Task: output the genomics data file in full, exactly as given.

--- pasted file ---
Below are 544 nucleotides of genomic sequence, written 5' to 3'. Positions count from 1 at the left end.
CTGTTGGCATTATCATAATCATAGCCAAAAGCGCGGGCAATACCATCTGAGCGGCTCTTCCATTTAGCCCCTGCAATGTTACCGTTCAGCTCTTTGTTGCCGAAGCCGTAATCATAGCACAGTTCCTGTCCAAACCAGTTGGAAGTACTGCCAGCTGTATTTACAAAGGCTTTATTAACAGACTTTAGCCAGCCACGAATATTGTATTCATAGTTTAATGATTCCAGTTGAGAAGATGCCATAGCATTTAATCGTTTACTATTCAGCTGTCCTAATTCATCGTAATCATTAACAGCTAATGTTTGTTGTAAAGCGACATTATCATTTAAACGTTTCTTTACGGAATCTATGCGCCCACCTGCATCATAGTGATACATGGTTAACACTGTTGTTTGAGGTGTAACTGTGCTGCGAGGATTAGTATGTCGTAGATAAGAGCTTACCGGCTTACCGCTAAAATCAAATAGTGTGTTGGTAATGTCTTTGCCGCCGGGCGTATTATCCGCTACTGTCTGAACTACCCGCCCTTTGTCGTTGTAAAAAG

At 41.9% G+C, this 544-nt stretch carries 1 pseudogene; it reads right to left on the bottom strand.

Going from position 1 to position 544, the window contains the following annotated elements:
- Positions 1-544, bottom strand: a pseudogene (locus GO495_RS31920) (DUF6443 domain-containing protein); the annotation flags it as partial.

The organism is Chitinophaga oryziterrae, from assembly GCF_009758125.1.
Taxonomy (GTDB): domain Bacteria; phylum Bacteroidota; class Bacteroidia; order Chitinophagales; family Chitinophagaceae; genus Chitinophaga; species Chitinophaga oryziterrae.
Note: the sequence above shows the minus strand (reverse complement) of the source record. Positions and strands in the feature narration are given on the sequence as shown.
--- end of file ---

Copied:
Below are 544 nucleotides of genomic sequence, written 5' to 3'. Positions count from 1 at the left end.
CTGTTGGCATTATCATAATCATAGCCAAAAGCGCGGGCAATACCATCTGAGCGGCTCTTCCATTTAGCCCCTGCAATGTTACCGTTCAGCTCTTTGTTGCCGAAGCCGTAATCATAGCACAGTTCCTGTCCAAACCAGTTGGAAGTACTGCCAGCTGTATTTACAAAGGCTTTATTAACAGACTTTAGCCAGCCACGAATATTGTATTCATAGTTTAATGATTCCAGTTGAGAAGATGCCATAGCATTTAATCGTTTACTATTCAGCTGTCCTAATTCATCGTAATCATTAACAGCTAATGTTTGTTGTAAAGCGACATTATCATTTAAACGTTTCTTTACGGAATCTATGCGCCCACCTGCATCATAGTGATACATGGTTAACACTGTTGTTTGAGGTGTAACTGTGCTGCGAGGATTAGTATGTCGTAGATAAGAGCTTACCGGCTTACCGCTAAAATCAAATAGTGTGTTGGTAATGTCTTTGCCGCCGGGCGTATTATCCGCTACTGTCTGAACTACCCGCCCTTTGTCGTTGTAAAAAG

At 41.9% G+C, this 544-nt stretch carries 1 pseudogene; it reads right to left on the bottom strand.

Going from position 1 to position 544, the window contains the following annotated elements:
- Positions 1-544, bottom strand: a pseudogene (locus GO495_RS31920) (DUF6443 domain-containing protein); the annotation flags it as partial.

The organism is Chitinophaga oryziterrae, from assembly GCF_009758125.1.
Taxonomy (GTDB): domain Bacteria; phylum Bacteroidota; class Bacteroidia; order Chitinophagales; family Chitinophagaceae; genus Chitinophaga; species Chitinophaga oryziterrae.
Note: the sequence above shows the minus strand (reverse complement) of the source record. Positions and strands in the feature narration are given on the sequence as shown.